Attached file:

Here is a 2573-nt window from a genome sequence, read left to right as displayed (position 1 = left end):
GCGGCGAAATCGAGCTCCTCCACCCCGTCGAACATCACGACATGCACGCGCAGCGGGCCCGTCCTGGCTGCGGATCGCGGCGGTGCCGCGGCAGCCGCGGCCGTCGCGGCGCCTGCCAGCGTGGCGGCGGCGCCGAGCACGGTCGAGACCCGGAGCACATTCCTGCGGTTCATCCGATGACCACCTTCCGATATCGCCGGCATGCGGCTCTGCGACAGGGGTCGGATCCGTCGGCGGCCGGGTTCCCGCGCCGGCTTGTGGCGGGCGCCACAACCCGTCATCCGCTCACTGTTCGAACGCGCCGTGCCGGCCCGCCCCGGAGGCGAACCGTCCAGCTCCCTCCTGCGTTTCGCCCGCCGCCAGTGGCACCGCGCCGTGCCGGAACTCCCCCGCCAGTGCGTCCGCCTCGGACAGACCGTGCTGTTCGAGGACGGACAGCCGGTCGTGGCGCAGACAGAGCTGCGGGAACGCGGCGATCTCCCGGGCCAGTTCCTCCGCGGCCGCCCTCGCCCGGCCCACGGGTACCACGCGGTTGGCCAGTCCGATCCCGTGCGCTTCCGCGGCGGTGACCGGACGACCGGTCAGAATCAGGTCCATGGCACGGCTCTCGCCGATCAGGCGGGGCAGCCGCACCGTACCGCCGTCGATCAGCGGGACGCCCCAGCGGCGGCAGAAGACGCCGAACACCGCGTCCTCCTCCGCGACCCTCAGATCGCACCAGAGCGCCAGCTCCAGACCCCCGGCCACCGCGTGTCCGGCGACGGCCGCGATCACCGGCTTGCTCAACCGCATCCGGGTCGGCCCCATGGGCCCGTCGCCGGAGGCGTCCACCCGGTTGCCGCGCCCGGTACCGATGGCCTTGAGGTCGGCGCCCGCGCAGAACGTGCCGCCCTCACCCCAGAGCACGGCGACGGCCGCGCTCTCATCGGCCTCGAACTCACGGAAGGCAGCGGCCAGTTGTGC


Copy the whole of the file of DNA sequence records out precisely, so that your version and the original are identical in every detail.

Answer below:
Here is a 2573-nt window from a genome sequence, read left to right as displayed (position 1 = left end):
GCGGCGAAATCGAGCTCCTCCACCCCGTCGAACATCACGACATGCACGCGCAGCGGGCCCGTCCTGGCTGCGGATCGCGGCGGTGCCGCGGCAGCCGCGGCCGTCGCGGCGCCTGCCAGCGTGGCGGCGGCGCCGAGCACGGTCGAGACCCGGAGCACATTCCTGCGGTTCATCCGATGACCACCTTCCGATATCGCCGGCATGCGGCTCTGCGACAGGGGTCGGATCCGTCGGCGGCCGGGTTCCCGCGCCGGCTTGTGGCGGGCGCCACAACCCGTCATCCGCTCACTGTTCGAACGCGCCGTGCCGGCCCGCCCCGGAGGCGAACCGTCCAGCTCCCTCCTGCGTTTCGCCCGCCGCCAGTGGCACCGCGCCGTGCCGGAACTCCCCCGCCAGTGCGTCCGCCTCGGACAGACCGTGCTGTTCGAGGACGGACAGCCGGTCGTGGCGCAGACAGAGCTGCGGGAACGCGGCGATCTCCCGGGCCAGTTCCTCCGCGGCCGCCCTCGCCCGGCCCACGGGTACCACGCGGTTGGCCAGTCCGATCCCGTGCGCTTCCGCGGCGGTGACCGGACGACCGGTCAGAATCAGGTCCATGGCACGGCTCTCGCCGATCAGGCGGGGCAGCCGCACCGTACCGCCGTCGATCAGCGGGACGCCCCAGCGGCGGCAGAAGACGCCGAACACCGCGTCCTCCTCCGCGACCCTCAGATCGCACCAGAGCGCCAGCTCCAGACCCCCGGCCACCGCGTGTCCGGCGACGGCCGCGATCACCGGCTTGCTCAACCGCATCCGGGTCGGCCCCATGGGCCCGTCGCCGGAGGCGTCCACCCGGTTGCCGCGCCCGGTACCGATGGCCTTGAGGTCGGCGCCCGCGCAGAACGTGCCGCCCTCACCCCAGAGCACGGCGACGGCCGCGCTCTCATCGGCCTCGAACTCACGGAAGGCAGCGGCCAGTTGTGC